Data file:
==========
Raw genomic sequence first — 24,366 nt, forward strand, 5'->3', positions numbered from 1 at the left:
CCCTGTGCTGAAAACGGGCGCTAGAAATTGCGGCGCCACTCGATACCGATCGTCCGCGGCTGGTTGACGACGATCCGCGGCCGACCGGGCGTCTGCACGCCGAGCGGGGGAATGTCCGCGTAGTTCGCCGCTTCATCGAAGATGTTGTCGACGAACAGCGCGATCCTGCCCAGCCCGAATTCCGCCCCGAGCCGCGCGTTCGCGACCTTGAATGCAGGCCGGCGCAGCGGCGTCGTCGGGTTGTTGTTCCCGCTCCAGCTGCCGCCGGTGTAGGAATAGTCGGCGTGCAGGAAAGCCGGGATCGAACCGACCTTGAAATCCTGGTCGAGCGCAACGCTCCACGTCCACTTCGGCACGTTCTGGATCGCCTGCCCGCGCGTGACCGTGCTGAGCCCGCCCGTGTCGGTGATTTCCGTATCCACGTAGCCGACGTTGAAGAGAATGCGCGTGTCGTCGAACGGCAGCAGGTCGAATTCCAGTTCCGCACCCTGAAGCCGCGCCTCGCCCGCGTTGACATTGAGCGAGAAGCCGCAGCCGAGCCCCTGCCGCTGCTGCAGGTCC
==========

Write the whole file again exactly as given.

Raw genomic sequence first — 24,366 nt, forward strand, 5'->3', positions numbered from 1 at the left:
CCCTGTGCTGAAAACGGGCGCTAGAAATTGCGGCGCCACTCGATACCGATCGTCCGCGGCTGGTTGACGACGATCCGCGGCCGACCGGGCGTCTGCACGCCGAGCGGGGGAATGTCCGCGTAGTTCGCCGCTTCATCGAAGATGTTGTCGACGAACAGCGCGATCCTGCCCAGCCCGAATTCCGCCCCGAGCCGCGCGTTCGCGACCTTGAATGCAGGCCGGCGCAGCGGCGTCGTCGGGTTGTTGTTCCCGCTCCAGCTGCCGCCGGTGTAGGAATAGTCGGCGTGCAGGAAAGCCGGGATCGAACCGACCTTGAAATCCTGGTCGAGCGCAACGCTCCACGTCCACTTCGGCACGTTCTGGATCGCCTGCCCGCGCGTGACCGTGCTGAGCCCGCCCGTGTCGGTGATTTCCGTATCCACGTAGCCGACGTTGAAGAGAATGCGCGTGTCGTCGAACGGCAGCAGGTCGAATTCCAGTTCCGCACCCTGAAGCCGCGCCTCGCCCGCGTTGACATTGAGCGAGAAGCCGCAGCCGAGCCCCTGCCGCTGCTGCAGGTCC